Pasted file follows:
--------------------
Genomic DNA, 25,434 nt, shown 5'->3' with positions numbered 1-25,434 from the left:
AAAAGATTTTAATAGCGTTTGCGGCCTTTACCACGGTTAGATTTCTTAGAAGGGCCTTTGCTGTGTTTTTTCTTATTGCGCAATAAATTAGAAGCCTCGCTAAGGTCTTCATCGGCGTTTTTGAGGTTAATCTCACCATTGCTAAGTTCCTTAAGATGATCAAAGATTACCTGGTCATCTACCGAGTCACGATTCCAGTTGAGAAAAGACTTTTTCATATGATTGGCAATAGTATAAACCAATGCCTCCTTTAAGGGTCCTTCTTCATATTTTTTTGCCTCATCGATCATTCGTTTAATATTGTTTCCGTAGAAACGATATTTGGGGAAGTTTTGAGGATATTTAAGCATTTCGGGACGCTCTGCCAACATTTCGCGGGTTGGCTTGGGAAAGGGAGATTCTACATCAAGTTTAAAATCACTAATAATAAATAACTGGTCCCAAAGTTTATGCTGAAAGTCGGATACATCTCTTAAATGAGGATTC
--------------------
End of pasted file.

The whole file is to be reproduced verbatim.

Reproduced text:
Genomic DNA, 25,434 nt, shown 5'->3' with positions numbered 1-25,434 from the left:
AAAAGATTTTAATAGCGTTTGCGGCCTTTACCACGGTTAGATTTCTTAGAAGGGCCTTTGCTGTGTTTTTTCTTATTGCGCAATAAATTAGAAGCCTCGCTAAGGTCTTCATCGGCGTTTTTGAGGTTAATCTCACCATTGCTAAGTTCCTTAAGATGATCAAAGATTACCTGGTCATCTACCGAGTCACGATTCCAGTTGAGAAAAGACTTTTTCATATGATTGGCAATAGTATAAACCAATGCCTCCTTTAAGGGTCCTTCTTCATATTTTTTTGCCTCATCGATCATTCGTTTAATATTGTTTCCGTAGAAACGATATTTGGGGAAGTTTTGAGGATATTTAAGCATTTCGGGACGCTCTGCCAACATTTCGCGGGTTGGCTTGGGAAAGGGAGATTCTACATCAAGTTTAAAATCACTAATAATAAATAACTGGTCCCAAAGTTTATGCTGAAAGTCGGATACATCTCTTAAATGAGGATTC